a Chabura.

Want Emes and Emunah in your life? 

Try this: http://haemtza.blogspot.com/

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Message: 5
From: T6...@aol.com
Date: Thu, 1 Apr 2010 23:57:26 EDT
Re: [Avodah] Selling whiskey/bourbon


From: rabbirichwol...@gmail.com
>>As noted baal hamaor DOES  allow eating to be m'qayeim tashbeesu so it's
no slam dunk.

CGS noted  this is ONLY aliba d'r. Shimon and we pasqen aliba d'r.  Yehudah

I have already noted that we do NOT pasqen according  to the baal hamaor


Don't we do this when erev Pesach falls on Shabbos?

--Toby  Katz


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Message: 6
From: Richard Wolpoe <rabbirichwol...@gmail.com>
Date: Fri, 2 Apr 2010 13:28:35 -0400
[Avodah] R Yosef Caro's Methodology

Background From the Yahrzeit list

Sunday, 13 Nissan
> Rav Yosef Karo, Beis Yosef, Shulchan Aruch, Kesef Mishneh,and Magid
> Meisharim, (1488-1575). His first major work, the Beis Yosef is a
> comprehensive commentary on the Tur; it took 20 years to write. In it, he
> gathered the opinions and decisions of all the major authorities up until
> his time and cross-referenced them. *He ruled between differing views on
> the basis of a consensus between the three preeminent halachic authorities,
> the Rif, the Rambam, and the Rosh. *The work was completed in 1542, but he
> continued to refine it for the next 12 years, and published a second
> edition.
> After he had completed the Beis Yosef, Rav Caro made a summary of his
> rulings in the form of an index without reference to sources and titled it
> Shulchan Aruch ("Laid Table"). It was completed in 1555 in Israel; it was
> first published in Venice in 1565. Eventually, the Rama's gloss (called
> HaMapa -- "The Tablecloth") was published together with the Shulchan Aruch
> in Cracow in 1578,  and together they became the universally recognized Code
> of Jewish Law.
> The Rambam had published his Mishna Torah without references for his
> rulings. The Maggid Mishna, a commentary on Mishneh Torah written by Rabbi
> Vidal di Tolouse, had referenced six of the fourteen sections of the work,
> and Rav Caro set out to complete the references, while at the same time
> explaining the Rambam's view and defending it from the Raavad. The Kesef
> Mishneh, as it was called, was published in Venice between the years
> 1574-76.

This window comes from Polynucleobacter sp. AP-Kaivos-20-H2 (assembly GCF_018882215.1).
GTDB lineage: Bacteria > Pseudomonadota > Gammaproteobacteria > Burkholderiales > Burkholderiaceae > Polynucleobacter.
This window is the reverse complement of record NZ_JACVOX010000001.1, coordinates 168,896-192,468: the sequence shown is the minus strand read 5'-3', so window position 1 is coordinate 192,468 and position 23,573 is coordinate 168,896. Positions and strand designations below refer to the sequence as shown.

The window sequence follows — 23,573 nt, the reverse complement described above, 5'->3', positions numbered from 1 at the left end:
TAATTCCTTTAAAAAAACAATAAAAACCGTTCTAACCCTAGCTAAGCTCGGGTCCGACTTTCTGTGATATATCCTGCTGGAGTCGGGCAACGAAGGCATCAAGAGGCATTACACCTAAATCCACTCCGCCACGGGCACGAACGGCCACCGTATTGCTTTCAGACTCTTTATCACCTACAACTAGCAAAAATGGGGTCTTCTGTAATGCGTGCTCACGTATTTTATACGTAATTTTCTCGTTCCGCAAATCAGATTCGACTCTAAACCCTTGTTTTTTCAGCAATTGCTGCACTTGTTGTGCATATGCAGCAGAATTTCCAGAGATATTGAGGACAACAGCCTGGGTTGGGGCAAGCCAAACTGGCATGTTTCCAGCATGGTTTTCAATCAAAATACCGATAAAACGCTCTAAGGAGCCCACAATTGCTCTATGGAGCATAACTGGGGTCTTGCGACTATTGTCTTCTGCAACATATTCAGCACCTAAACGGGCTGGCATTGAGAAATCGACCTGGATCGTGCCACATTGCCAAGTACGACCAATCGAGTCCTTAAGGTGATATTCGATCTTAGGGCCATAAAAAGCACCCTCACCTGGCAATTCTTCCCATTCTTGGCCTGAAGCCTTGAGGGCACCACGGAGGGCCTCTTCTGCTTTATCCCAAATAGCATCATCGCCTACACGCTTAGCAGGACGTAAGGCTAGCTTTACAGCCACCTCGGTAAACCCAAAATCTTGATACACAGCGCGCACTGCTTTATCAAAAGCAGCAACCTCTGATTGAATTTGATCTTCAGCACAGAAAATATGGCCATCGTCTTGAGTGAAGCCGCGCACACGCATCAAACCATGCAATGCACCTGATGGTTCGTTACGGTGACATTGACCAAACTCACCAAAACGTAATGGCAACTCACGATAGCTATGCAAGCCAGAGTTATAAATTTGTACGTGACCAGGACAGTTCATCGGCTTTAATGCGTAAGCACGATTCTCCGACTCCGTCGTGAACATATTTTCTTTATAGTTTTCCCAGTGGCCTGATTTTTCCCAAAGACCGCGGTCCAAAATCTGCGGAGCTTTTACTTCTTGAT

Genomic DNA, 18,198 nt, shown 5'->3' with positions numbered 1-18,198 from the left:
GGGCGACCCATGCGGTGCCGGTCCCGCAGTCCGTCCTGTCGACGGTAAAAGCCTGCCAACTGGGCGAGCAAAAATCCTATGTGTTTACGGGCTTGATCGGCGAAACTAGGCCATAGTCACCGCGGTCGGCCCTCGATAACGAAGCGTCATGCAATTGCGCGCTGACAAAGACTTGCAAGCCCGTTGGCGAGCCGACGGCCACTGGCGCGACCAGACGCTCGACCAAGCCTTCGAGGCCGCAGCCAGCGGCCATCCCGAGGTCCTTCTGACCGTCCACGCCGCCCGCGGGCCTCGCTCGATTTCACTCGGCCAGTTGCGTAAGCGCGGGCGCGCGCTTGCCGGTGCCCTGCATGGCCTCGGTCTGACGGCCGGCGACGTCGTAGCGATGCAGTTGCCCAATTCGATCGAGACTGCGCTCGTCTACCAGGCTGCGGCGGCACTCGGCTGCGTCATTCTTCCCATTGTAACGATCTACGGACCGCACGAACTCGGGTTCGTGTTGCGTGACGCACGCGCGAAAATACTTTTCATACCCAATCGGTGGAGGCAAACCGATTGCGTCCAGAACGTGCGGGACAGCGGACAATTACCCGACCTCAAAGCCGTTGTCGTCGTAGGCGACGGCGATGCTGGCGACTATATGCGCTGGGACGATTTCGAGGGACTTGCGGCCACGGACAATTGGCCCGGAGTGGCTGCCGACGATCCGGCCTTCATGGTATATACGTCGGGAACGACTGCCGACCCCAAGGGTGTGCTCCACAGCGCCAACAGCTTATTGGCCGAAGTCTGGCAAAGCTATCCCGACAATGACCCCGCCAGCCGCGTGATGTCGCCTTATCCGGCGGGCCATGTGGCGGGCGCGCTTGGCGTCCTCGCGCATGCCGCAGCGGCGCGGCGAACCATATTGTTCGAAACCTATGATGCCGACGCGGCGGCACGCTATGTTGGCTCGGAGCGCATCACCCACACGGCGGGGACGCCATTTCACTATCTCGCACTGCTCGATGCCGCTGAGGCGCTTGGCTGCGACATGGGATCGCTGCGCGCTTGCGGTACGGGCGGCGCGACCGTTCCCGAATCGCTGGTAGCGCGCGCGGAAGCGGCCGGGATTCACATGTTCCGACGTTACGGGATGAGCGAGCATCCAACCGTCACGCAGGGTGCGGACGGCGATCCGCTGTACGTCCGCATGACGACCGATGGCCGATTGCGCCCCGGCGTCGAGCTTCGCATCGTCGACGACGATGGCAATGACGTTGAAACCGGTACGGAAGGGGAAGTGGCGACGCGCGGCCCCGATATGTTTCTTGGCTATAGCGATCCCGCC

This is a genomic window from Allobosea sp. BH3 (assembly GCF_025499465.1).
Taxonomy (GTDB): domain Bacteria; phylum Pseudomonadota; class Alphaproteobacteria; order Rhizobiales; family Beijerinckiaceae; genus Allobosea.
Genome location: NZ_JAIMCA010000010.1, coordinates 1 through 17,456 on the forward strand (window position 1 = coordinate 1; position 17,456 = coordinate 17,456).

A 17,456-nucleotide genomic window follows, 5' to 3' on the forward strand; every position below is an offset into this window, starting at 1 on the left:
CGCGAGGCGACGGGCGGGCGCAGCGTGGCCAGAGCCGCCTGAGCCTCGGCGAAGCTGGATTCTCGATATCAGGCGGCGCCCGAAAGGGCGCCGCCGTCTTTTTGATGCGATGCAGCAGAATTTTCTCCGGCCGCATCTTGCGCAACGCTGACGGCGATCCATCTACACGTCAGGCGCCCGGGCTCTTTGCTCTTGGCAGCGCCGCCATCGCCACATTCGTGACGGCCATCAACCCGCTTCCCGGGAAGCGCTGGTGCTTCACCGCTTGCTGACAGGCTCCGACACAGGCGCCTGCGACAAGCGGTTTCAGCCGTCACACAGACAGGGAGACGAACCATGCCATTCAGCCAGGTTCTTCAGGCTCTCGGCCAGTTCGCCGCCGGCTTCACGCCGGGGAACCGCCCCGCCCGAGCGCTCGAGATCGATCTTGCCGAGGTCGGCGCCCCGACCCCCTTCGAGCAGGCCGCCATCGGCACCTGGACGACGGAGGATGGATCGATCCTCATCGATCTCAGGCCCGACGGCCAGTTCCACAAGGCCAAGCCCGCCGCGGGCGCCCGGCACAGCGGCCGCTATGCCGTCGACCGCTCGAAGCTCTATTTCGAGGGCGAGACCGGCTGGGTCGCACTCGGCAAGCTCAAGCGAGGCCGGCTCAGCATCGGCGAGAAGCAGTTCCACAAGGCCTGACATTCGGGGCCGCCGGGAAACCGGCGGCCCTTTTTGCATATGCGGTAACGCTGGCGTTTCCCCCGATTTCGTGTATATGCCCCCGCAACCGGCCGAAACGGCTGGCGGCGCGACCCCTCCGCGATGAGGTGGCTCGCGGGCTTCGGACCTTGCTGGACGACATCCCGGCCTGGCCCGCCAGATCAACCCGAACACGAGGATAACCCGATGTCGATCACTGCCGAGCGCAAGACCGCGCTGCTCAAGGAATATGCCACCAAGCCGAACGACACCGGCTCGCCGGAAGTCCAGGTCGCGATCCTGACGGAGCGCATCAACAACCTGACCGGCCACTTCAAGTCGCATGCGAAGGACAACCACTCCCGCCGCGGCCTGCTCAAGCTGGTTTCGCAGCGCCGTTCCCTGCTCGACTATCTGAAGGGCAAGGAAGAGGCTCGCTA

Is there any evidence that RY Caro overruled his consensus based upon a
DIRECT READ from the Talmud. IOW did he ever rule that the proper read of
the Talmud Trumped the consensu of his Posqim?

Note we DO have evidence that he overrules his own consensus.  EG he Rules 3
Matzos over 2 matzos despite the rulings of the Rif and the Rambam, but NOT
because it is the simple read in the Talmud. Aderabbah, the GRA posits that
the Rif and Rambam HAVE the simple read. But RY Caro defers to a braoder
consensus instead of his default narrow consensus.

Gun Moed
see: http://nishmablog.blogspot.com/
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Message: 7
From: Harry Maryles <hmary...@yahoo.com>
Date: Fri, 2 Apr 2010 11:00:39 -0700 (PDT)
Re: [Avodah] [Areivim] WDGW

(I?have been asked to re-direct this post to Avodah from Areivim. It is my
response to whether a Bas Kol has any Shaichus to?"lo bashamayim hi." My
answer is - of course it does.?See below - HM)
--- On Sun, 3/28/10, Zev Sero <z...@sero.name> wrote:

T6...@aol.com wrote:

> (PS I agree with you in rejecting RZS's statement that "ein mashgichin bevas kol" has nothing to do with "lo bashamayim hi.")

See Be'er Hagulah.? To the best of my recollection, what I wrote is there.
The Gemarah in Bava Metzia (59a) is pretty clear. It involves a question of
Tumah with respect to a certain oven - the Tanur Shel Achnoi. There is a
dispute between R' Yehoshua and R' Eliezer as to whether that oven was
Tahor or Tameh. R' Yehoshua Paskined that it was Tahor and he represented
the majority opinion. 
R' Eliezer said it was Tameh. He was so sure he was right that he held his
ground against the majority. He called for a Bas Kol - a direct
communication from Heaven and got one.